Deadline: March 25, 2022
The Arctic Institute (TAI) proudly celebrated its 10th anniversary in 2021. Our mission is to help inform Arctic policy in the context of the climate crisis, and we believe that circumpolar decision-making must be based on interdisciplinary, inclusive research. As we begin our second decade, we see an opportunity to broaden our mission, and proudly announce our first conference with traditional paper presentations, scenario workshops, and special sessions.
The climate crisis destabilizes traditional understandings of security in the Arctic. Many conferences and scholars have produced invaluable scholarship that seeks to understand how climate change affects security, regional development, and social and Indigenous welfare in the Arctic. We choose to upend the narrative by reframing our central question. How will global developments affect the circumpolar north? We offer graduate students and early career scholars a call for papers to address this question by applying different forms of security studies on global issues that affect the circumpolar north.
- Cultural Security
- Economic Security
- Energy Security
- Environmental Security
- Food Security
- Health Security
- Military Security
- Political Security
Day 1 (Wednesday, June 8, 2022)
The first day of the conference will consist of several concurrent online live presentations across different time zones to reflect the global nature of the climate crisis and Arctic security challenges and to be as inclusive to as many participants as possible. Presenters will be grouped thematically and according to their timezone of choice whenever possible.
Day 2 (Thursday, June 9, 2022)
The second day will feature roundtable discussions for early career students and scholars to tackle challenging questions about global developments unfolding in the Arctic. Participants will be asked to present their thoughts and ideas on future scenarios and developments in the Arctic by 2040. Potential discussions may include:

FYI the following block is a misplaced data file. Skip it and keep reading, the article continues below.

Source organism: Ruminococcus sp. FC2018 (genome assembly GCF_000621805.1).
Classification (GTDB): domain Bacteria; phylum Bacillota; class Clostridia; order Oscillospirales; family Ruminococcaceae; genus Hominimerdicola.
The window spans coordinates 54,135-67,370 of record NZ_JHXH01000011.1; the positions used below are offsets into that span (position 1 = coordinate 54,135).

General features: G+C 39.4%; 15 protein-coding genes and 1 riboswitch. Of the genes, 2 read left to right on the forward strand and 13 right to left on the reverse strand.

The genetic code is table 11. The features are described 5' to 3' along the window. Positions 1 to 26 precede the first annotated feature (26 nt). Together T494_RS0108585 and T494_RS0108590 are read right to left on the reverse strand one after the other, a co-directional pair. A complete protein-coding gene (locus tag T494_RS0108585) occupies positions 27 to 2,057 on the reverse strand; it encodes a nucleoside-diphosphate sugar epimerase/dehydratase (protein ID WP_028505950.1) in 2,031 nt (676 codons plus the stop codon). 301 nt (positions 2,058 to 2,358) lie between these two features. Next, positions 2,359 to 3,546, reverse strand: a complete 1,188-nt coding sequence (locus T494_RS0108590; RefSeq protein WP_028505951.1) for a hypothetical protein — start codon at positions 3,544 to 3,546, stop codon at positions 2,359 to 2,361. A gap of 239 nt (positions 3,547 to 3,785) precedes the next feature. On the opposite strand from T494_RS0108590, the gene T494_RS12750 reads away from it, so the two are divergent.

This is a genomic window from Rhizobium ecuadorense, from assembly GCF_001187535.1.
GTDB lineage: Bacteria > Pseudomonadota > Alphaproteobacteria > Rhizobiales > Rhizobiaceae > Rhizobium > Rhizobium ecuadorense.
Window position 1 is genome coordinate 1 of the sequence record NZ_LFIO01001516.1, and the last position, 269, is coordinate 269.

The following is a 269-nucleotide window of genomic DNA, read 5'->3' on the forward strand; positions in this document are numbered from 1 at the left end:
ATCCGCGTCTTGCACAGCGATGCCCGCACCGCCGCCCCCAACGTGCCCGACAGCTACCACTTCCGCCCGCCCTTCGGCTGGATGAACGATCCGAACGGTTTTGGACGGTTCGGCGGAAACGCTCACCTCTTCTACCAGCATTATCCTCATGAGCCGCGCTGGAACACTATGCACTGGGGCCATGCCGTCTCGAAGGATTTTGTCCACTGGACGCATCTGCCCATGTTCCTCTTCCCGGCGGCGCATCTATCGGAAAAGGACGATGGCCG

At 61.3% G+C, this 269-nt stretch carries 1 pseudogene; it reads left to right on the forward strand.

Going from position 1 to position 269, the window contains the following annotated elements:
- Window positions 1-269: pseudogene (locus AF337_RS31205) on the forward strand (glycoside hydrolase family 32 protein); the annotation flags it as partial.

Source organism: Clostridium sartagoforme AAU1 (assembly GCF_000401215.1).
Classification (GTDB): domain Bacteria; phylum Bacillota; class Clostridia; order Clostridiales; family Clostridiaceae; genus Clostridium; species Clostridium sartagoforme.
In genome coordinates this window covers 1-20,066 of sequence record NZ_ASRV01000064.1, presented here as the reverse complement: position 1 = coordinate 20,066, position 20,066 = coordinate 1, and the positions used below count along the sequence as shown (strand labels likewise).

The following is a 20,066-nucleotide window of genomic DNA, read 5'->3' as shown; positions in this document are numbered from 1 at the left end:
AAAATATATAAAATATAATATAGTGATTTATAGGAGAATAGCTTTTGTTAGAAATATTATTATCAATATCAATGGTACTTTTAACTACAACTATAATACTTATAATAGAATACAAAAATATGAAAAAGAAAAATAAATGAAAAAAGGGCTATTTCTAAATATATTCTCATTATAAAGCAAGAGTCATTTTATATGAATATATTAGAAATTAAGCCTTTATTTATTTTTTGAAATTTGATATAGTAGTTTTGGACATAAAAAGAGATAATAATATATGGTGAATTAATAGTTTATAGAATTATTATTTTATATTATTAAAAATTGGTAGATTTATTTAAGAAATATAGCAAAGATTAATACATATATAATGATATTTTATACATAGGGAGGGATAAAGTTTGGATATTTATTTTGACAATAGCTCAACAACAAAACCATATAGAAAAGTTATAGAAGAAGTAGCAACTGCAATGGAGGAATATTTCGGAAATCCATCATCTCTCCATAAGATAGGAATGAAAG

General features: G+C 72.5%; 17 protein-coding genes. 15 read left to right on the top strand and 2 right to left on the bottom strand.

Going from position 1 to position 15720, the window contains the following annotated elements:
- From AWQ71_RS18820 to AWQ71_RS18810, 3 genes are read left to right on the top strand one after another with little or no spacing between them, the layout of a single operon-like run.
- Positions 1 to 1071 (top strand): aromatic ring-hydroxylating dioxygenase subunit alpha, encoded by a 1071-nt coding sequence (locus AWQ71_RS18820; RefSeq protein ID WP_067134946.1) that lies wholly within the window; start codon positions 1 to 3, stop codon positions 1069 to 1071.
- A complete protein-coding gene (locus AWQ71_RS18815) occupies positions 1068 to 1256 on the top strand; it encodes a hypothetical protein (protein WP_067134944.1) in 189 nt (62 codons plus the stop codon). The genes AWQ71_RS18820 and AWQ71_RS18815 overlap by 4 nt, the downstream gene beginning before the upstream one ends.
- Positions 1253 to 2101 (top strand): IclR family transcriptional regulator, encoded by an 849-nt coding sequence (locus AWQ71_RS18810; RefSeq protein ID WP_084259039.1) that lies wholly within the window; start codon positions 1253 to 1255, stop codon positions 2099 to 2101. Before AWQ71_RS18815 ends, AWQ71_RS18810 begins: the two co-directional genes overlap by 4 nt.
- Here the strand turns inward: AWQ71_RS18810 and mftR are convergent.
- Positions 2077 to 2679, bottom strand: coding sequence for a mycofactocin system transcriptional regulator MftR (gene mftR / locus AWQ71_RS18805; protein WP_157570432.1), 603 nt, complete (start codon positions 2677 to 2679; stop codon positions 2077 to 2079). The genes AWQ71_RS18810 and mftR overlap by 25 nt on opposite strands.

How will global ocean warming affect various forms of security in the Arctic?
- How should states respond to the migration of fish stocks in Arctic waters? Is the 2018 Central Arctic Ocean Fisheries Agreement to Prevent Unregulated High Seas Arctic Fisheries fit for purpose?
- How will the global biodiversity crisis affect the Arctic? What needs to be done to protect food sovereignty and food security in the Arctic while tackling biodiversity decline around the globe?
- How will global changes affect our perception of the adequacy of international law relevant to the Arctic? For instance, how do they challenge ideas of state sovereignty, transboundary impacts, and resource extractions in the region?
- What could be the consequences of spillover conflict and/or nuclear proliferation for health and military security in the Arctic?
- What could be the impacts of the global energy transition on the Arctic region?
Please note, the above questions are only examples and the final prompts will be shared with all interested participants in due time. Workshops will be led by The Arctic Institute’s Senior Fellows and Research Associates as well as by international experts. If you would like to register your interest for the second day, please let us know when filling in the application form.
Day 3 (Friday, June 10, 2022)
A third day themed “One Earth, Many Arctics” will offer special sessions on regional issues in the Arctic led by international Arctic scholars and experts. More details to come.
We welcome university students and early career scholars who seek to cultivate new networks and interdisciplinary conversations related to Arctic scholarship. We welcome submissions on topics such as (but not limited to): Arctic studies, Indigenous knowledge, global affairs, international relations, political science, security studies, history, economics, anthropology, sociology, public administration, and legal studies. The outcomes of the roundtable discussions and special sessions will be summarised in a report on The Arctic Institute’s website.
The deadline for abstracts for Day 1 is March 25, 2022. Please submit an anonymous abstract of up to 400 words (in PDF form) here: https://forms.gle/Lmbhfx126EB1o33E8. When filling in the form, we kindly ask you to register your interest for participating in Day 2 and Day 3. Those with accepted paper proposals must submit a full draft to The Arctic Institute on May 31, 2022. Please note, there is a registration fee of 15 USD for presenters and workshop participants and 20 USD for audience members. Proceedings of the conference will be published later this year. For information and questions, please email email@example.com.